Crafting Beautiful Emails in Elixir Using MJML

Posted by Alex Koutmos on Wednesday, January 20, 2021



In this blog post, we’ll be talking about what exactly MJML is, why it is an awesome tool for creating slick looking emails, how to build MJML templates during the Elixir compilation phase, and how we go about sending these beautiful emails using Swoosh. In order to make this a bit more real world, we’ll also be leveraging Phx.Gen.Auth and will craft a great looking welcome email to ensure our new users feel extra welcome to our new SaaS platform ;).

Without further ado, let’s dive right into things!

What is MJML?

MJML ( is a responsive email framework that ensures your emails are responsive and look consistent across the various email clients. If you thought that cross browser render parity was an issue…email client compatibility is an even bigger nightmare. MJML takes that headache away and allows you to craft slick looking emails in a few lines of XML markup. If you look at the MJML documentation (, you’ll also see that there are plenty of included components to help get you on your way.

After you have created your MJML template, you’ll need to go through a compilation step to convert that MJML template into a valid HTML document for email clients to render. If you want to use the 1st party tooling, you can download and use the NPM MJML ( package to convert MJML documents to HTML documents. In this post though, we’ll be leveraging a slightly different tool given that we don’t want to add any additional complexity to our build pipeline and would like it to be as streamlined as possible (i.e all operations take place in Elixir land).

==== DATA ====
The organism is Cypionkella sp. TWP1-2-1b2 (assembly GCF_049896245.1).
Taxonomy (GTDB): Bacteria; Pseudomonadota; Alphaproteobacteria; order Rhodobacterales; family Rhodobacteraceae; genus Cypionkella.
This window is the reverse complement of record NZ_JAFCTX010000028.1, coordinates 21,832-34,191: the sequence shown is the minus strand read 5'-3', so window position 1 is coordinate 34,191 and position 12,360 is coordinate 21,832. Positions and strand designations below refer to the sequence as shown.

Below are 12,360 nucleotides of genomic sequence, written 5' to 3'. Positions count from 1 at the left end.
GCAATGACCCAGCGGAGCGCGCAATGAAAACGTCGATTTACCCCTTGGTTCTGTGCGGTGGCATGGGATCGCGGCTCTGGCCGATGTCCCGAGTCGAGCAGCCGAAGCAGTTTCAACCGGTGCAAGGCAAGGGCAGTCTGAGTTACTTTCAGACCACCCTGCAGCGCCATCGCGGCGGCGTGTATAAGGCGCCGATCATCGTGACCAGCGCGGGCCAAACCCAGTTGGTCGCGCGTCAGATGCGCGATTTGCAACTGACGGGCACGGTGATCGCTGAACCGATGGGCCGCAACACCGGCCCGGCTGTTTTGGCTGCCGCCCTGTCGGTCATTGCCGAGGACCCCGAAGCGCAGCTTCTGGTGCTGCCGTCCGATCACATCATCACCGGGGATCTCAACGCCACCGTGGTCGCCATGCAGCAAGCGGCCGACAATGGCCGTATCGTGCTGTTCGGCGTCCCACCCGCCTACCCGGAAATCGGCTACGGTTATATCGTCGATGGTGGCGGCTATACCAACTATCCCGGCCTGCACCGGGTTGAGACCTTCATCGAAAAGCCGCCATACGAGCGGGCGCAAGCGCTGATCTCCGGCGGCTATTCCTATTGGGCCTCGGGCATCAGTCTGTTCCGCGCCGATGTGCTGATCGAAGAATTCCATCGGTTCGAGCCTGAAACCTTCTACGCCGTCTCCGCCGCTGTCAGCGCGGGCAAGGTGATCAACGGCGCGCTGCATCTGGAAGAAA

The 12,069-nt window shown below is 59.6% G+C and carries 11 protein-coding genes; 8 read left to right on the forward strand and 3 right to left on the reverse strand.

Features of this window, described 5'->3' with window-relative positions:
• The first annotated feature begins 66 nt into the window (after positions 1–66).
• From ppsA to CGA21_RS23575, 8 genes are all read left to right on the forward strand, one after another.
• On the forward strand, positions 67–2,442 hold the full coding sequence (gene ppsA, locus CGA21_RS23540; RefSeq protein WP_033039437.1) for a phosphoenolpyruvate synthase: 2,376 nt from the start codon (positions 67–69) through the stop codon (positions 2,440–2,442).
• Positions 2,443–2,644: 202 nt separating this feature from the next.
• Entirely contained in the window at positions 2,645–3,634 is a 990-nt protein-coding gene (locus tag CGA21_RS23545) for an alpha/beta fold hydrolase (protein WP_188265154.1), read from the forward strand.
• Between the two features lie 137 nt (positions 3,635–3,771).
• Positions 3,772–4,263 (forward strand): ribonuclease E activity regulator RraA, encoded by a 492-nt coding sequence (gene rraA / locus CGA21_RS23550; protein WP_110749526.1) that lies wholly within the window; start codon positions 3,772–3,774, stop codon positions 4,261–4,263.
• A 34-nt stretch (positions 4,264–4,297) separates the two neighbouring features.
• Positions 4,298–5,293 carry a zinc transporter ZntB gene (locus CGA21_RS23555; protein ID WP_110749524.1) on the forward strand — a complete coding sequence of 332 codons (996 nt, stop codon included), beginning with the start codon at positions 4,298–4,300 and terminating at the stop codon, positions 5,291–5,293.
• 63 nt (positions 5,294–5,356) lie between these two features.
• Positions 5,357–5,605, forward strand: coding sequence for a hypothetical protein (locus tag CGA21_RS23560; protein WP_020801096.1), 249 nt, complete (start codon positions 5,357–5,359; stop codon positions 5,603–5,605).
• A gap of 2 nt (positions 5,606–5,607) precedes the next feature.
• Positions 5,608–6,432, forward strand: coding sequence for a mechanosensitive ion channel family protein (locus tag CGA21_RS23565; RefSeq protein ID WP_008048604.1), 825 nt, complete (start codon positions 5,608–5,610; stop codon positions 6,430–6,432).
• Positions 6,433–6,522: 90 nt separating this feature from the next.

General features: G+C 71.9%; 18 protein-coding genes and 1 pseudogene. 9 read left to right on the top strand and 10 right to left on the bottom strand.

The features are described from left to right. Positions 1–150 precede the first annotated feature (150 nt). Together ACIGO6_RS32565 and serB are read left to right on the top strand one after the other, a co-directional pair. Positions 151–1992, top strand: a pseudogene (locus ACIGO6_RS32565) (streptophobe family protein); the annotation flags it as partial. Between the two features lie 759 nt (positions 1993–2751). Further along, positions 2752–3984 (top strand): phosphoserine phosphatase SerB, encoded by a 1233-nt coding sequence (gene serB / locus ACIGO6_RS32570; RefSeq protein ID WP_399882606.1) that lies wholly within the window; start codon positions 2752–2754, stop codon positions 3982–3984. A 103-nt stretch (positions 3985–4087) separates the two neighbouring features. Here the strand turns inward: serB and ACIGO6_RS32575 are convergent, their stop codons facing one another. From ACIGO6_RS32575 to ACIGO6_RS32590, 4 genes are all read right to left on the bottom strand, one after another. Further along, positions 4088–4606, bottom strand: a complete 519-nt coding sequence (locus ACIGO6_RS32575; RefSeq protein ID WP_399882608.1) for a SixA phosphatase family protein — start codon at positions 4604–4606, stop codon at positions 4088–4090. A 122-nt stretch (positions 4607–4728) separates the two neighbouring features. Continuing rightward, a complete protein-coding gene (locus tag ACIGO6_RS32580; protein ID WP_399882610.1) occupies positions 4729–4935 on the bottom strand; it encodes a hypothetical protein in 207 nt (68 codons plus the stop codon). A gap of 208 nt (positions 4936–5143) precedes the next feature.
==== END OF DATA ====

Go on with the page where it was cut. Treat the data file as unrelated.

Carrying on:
Show me the code!

In order to perform all of our MJML compilation steps in the context of an Elixir compilation, we’ll be using the Elixir package that actually wraps a Rust MJML library using Rustler (if that doesn’t have all the buzzwords required to get to the top page of HackerNews…I don’t know what does). For your FYI, the Rust MJML library that mjml_nif wraps is called mrml ( Once mjml_nif converts the MJML template to an HTML document, we’ll then leverage an EEx macro to dynamically generate a function in a module using that compiled MJML document. We’ll also add an attribute to our module to hint to the Elixir compiler that our module needs to be recompiled any time the MJML file changes since our EEx macro will depend on that external file. While this all may sound a bit confusing, keep reading and you’ll actually see that we can accomplish all of this in less than 20 lines of code! With that all being said, let’s jump right into it!